I agree that her Native is certainly no fine press edition, and as far as I know she never did work within the fine press movement (one of her obituaries observed that she was almost the only - perhaps the only - twentieth century engraver of her caliber of whom this could be said). This may explain why she apparently turned down Macy's invitation to contribute to the LEC Shakespeare - she was one of the first artists he approached.

She clearly was not too happy with what one might think of as elitist publishing, and wanted her work to reach as many people as possible. She had a strong social conscience. Her first act on leaving the Slade School of Art was to teach art to poor children at a London County Council School; her adoption of the USA as a home (and its reciprocal adoption of her) suggest she had no liking for a caste-ridden society like that of England, as you would expect of someone of Cornish, Irish and Scottish descent - she was a true Celt.

She was also a deeply religious Christian from childhood (as was LEC illustrator Boyd Hanna) and after spending most of her career in the intimate, black-and-white craft of wood engraving she turned with great success to working in glass - and colour! - firstly creating stained glass windows for several American churches, among them thirty-three windows for a new cathedral, two of them fifty feet high — and later became a competent mosaicist.

Definitely a regrettably empty stall in the LEC's stable of artists....

Editado: Mayo 30, 2018, 7:35am

>148 Django6924:
A wickedly accomplished man, Coward, who has súrvived as a playwright. He still has a West End theatre named after him - though not dedicated to his work - but for the previous 30 years it was named after someone else and no doubt history will repeat itself. Perhaps the songs have fared less well because no-one could sing them the way he did (and the brilliant Mad Dogs and Englishmen is probably considered offensive in our post-colonial world). But he is a minor cinematic immortal, not for his own films, but as the master criminal in The Italian Job.

Ah, "Why Must the Show Go On?"! - the most devastating 'tribute' ever to the self-regard of actors! And what a rhymester
'Hats off to Show Folks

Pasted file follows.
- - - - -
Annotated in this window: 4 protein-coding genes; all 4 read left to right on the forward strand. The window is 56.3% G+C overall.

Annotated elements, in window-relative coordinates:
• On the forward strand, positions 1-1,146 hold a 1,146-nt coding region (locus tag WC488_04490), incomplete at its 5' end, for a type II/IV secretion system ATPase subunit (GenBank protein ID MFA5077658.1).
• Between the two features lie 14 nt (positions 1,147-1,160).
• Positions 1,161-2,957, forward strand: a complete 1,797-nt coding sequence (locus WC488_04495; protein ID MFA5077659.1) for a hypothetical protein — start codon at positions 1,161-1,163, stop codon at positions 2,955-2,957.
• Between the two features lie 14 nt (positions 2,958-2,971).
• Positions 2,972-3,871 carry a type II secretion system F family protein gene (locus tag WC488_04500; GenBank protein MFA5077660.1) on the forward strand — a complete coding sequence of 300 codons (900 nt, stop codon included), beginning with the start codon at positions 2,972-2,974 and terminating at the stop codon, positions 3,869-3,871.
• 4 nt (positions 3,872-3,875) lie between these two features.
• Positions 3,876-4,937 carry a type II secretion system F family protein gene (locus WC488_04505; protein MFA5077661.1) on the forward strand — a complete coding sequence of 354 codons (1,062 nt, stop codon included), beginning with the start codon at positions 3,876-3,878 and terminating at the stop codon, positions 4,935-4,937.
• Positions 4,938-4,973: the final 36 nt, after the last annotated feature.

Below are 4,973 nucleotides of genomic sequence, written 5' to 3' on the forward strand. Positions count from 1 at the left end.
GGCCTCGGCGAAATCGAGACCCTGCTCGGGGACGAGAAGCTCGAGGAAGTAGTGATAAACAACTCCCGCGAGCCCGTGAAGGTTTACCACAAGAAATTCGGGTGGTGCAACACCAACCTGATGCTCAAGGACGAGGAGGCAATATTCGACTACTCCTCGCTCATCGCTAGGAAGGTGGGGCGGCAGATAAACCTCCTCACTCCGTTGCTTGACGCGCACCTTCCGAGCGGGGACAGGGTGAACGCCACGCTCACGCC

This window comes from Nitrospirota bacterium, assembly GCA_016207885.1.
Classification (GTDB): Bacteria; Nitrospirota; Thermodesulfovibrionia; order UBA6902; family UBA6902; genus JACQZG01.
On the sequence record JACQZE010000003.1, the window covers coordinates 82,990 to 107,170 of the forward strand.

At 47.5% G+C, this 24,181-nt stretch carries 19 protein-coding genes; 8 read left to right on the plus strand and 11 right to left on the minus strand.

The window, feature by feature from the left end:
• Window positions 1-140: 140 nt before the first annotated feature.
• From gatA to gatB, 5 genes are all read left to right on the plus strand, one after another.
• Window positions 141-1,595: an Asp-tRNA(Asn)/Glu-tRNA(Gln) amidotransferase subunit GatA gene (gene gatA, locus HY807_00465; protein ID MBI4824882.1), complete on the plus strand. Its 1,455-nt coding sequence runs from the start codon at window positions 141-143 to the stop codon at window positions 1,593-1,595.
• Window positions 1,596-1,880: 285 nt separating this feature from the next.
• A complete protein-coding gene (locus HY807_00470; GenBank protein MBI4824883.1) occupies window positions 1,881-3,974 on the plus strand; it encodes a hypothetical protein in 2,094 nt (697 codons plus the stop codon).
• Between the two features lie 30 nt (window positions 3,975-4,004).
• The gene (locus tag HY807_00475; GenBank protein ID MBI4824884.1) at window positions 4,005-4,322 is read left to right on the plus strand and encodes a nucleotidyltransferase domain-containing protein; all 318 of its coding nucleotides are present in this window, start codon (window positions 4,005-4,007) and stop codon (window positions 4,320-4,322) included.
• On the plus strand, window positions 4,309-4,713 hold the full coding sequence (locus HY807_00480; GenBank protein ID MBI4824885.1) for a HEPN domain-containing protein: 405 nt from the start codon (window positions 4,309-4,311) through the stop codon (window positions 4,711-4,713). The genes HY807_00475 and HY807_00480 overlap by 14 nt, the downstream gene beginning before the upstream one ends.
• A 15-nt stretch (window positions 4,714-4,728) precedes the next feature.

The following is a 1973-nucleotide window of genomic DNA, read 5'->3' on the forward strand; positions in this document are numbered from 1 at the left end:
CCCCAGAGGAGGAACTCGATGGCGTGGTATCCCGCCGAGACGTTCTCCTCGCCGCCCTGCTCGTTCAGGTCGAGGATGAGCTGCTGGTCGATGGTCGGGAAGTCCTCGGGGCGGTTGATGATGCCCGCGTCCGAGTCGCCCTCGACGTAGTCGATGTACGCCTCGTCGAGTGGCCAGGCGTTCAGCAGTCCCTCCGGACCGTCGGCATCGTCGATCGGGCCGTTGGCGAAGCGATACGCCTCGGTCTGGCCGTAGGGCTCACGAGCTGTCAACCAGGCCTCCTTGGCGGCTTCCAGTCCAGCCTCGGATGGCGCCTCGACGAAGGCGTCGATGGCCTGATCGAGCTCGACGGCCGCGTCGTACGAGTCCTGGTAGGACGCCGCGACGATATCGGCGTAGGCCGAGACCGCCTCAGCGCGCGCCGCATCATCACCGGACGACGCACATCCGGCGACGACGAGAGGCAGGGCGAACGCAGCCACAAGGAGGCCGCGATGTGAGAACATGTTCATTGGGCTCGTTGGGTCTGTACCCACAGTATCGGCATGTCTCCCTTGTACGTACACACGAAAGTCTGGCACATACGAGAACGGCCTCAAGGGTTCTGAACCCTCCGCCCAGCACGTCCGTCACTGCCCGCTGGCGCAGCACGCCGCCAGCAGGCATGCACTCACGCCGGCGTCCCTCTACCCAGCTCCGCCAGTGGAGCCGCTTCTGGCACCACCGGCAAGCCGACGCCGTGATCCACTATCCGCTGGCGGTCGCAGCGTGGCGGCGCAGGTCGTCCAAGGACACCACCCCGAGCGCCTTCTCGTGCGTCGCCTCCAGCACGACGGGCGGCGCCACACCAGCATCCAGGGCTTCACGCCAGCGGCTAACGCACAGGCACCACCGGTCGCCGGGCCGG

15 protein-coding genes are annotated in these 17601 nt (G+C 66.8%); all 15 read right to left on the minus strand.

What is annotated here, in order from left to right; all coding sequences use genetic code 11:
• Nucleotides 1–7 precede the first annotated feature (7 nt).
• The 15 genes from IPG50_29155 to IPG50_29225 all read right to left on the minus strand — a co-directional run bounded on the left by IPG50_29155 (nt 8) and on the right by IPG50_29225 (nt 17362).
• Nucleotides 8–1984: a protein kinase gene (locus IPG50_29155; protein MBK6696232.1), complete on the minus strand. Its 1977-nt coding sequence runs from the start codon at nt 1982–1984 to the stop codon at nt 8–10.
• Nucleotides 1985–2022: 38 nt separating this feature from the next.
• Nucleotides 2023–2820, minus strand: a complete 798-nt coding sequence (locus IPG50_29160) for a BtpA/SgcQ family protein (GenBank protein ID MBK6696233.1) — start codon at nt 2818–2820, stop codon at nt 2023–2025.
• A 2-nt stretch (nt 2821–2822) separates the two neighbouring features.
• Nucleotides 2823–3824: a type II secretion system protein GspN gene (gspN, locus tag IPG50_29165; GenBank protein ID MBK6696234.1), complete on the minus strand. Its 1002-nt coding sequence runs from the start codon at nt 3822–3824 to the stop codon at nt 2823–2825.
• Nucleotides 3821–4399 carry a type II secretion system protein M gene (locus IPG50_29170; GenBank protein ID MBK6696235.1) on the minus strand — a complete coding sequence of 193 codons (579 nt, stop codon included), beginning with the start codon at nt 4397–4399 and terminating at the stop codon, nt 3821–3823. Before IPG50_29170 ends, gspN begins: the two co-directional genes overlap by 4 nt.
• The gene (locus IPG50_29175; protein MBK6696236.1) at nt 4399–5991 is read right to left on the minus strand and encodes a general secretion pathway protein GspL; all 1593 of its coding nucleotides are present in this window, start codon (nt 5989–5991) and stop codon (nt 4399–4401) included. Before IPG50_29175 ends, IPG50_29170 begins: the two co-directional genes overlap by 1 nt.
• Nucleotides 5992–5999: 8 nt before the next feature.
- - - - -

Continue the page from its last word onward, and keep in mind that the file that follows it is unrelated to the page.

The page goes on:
For smiling when they're blue
But more comme-il-faut folks
Are sick of smiling through..'

'Let's hope we have no worse to plague us
Than two shows a night at Las Vegas.'

Jude might have appreciated it but I'm not sure about Hardy. After the death of his first wife he did rather relish 'the throes/Of personal grief and private woes.'. On the other hand, he was always deeply upset by the death of any of his dogs and might well have 'locked himself in the john' and wondered whether, really,'the show must go on'. (One such dog was a bitch called - I kiddle you not - KiddleyWinkemPoops. Fortunately TH and his wife had renamed it Trot shortly before it died. Fortunately because the Hardys buried their pets in a cemetery and erected gravestones over them. A slight slip of the mason's chisel might have bestowed an eternal reputation for faecal incontinence on poor KiddleyWinkem Poops...)

Editado: Dic 8, 2017, 2:16am

>145 Django6924: Django6924: That's really interesting. I was surprised to see how much smaller the LEC Hardy novels are compared to their usual offerings. The article seems to suggest that it was intended to reflect British tastes in bookbinding. Is binding large books a more American style?

Dic 8, 2017, 11:12am


If you look at the first few years of the LEC, the book size varies rather dramatically, but the Club's members, as shown in the Reader's Polls at the end of each series, seemed to prefer large books, especially the 2-volume books such as Pickwick Papers, Vanity Fair and the other books printed by the Oxford University Press. The reasons for this may have to do with the age of the majority of the members (large fonts with generous leading being easier on the eyes, as I will attest), but probably more to do with the idea that they were getting their money's worth when they received a book such as The Canterbury Tales in two folio-sized volumes than when they received a slim Snow-Bound. To offset the OUPs weighty tomes, W.A. Dwiggins issued, during the same period, multi-volume works such as Gargantua and Pantagruel Plutarch's Lives and Droll Stories in small octavos.

Many of the larger books printed by the LEC had their size dictated, of course, by the size of the illustrations. I think this explains works such as Gay's The Beggar's Opera, which is rather larger in scale than one might think the work should require, but had to be scaled to match the size of Mariette Lydis' wonderful illustrations and was printed in France by the publisher G. Govone (who was Lydis' husband ). Actually, many examples of fine press production in France are even larger than the works of the LEC, and again, I think this is due to the fact that truly fine press books utilize illustrations pulled directly from the artist's medium, and eschew photomechanical reproduction.

I think after the war, the books of the Club tended to larger volumes and fewer multi-volume sets, and this is probably due to reasons of economy.

Dic 9, 2017, 1:32am

Does anyone have the ML of the origin of species LEC?

Dic 10, 2017, 1:44pm

An aside on size: The Junior Heritage edition of the Fritz Eichenberg Gulliver's Travels is larger than the corresponding Heritage Press edition: 17.5cm x 26cm as against 16cm x 24cm. I don't know if this is true for other JH books converted from HP originals.